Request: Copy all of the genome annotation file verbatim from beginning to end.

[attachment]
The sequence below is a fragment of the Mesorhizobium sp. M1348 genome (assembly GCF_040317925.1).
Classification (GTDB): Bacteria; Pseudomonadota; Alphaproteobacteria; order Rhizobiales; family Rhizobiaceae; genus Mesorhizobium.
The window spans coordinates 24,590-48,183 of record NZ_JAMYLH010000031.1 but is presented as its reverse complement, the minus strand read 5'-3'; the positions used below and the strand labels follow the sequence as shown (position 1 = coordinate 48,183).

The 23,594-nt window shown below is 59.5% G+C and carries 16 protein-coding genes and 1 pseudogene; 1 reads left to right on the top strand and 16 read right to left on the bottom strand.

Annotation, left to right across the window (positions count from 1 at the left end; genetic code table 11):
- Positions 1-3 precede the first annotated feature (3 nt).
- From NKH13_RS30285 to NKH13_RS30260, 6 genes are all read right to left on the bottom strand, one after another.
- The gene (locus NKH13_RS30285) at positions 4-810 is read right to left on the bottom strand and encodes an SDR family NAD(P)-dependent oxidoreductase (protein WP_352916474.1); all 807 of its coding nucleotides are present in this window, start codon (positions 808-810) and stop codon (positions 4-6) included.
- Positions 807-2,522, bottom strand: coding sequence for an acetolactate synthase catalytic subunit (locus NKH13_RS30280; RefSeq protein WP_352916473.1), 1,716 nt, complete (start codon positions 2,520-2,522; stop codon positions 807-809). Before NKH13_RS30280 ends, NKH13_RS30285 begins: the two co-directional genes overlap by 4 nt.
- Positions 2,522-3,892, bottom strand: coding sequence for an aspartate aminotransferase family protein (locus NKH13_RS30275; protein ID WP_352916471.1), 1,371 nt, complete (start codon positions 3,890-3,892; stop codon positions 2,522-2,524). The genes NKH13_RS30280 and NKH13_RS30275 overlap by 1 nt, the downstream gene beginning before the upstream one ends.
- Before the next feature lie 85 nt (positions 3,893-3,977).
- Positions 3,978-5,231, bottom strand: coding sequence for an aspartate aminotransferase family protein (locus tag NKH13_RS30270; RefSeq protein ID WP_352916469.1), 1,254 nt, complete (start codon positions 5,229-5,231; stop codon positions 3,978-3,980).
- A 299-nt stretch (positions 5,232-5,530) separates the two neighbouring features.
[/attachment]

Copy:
The sequence below is a fragment of the Mesorhizobium sp. M1348 genome (assembly GCF_040317925.1).
Classification (GTDB): Bacteria; Pseudomonadota; Alphaproteobacteria; order Rhizobiales; family Rhizobiaceae; genus Mesorhizobium.
The window spans coordinates 24,590-48,183 of record NZ_JAMYLH010000031.1 but is presented as its reverse complement, the minus strand read 5'-3'; the positions used below and the strand labels follow the sequence as shown (position 1 = coordinate 48,183).

The 23,594-nt window shown below is 59.5% G+C and carries 16 protein-coding genes and 1 pseudogene; 1 reads left to right on the top strand and 16 read right to left on the bottom strand.

Annotation, left to right across the window (positions count from 1 at the left end; genetic code table 11):
- Positions 1-3 precede the first annotated feature (3 nt).
- From NKH13_RS30285 to NKH13_RS30260, 6 genes are all read right to left on the bottom strand, one after another.
- The gene (locus NKH13_RS30285) at positions 4-810 is read right to left on the bottom strand and encodes an SDR family NAD(P)-dependent oxidoreductase (protein WP_352916474.1); all 807 of its coding nucleotides are present in this window, start codon (positions 808-810) and stop codon (positions 4-6) included.
- Positions 807-2,522, bottom strand: coding sequence for an acetolactate synthase catalytic subunit (locus NKH13_RS30280; RefSeq protein WP_352916473.1), 1,716 nt, complete (start codon positions 2,520-2,522; stop codon positions 807-809). Before NKH13_RS30280 ends, NKH13_RS30285 begins: the two co-directional genes overlap by 4 nt.
- Positions 2,522-3,892, bottom strand: coding sequence for an aspartate aminotransferase family protein (locus NKH13_RS30275; protein ID WP_352916471.1), 1,371 nt, complete (start codon positions 3,890-3,892; stop codon positions 2,522-2,524). The genes NKH13_RS30280 and NKH13_RS30275 overlap by 1 nt, the downstream gene beginning before the upstream one ends.
- Before the next feature lie 85 nt (positions 3,893-3,977).
- Positions 3,978-5,231, bottom strand: coding sequence for an aspartate aminotransferase family protein (locus tag NKH13_RS30270; RefSeq protein ID WP_352916469.1), 1,254 nt, complete (start codon positions 5,229-5,231; stop codon positions 3,978-3,980).
- A 299-nt stretch (positions 5,232-5,530) separates the two neighbouring features.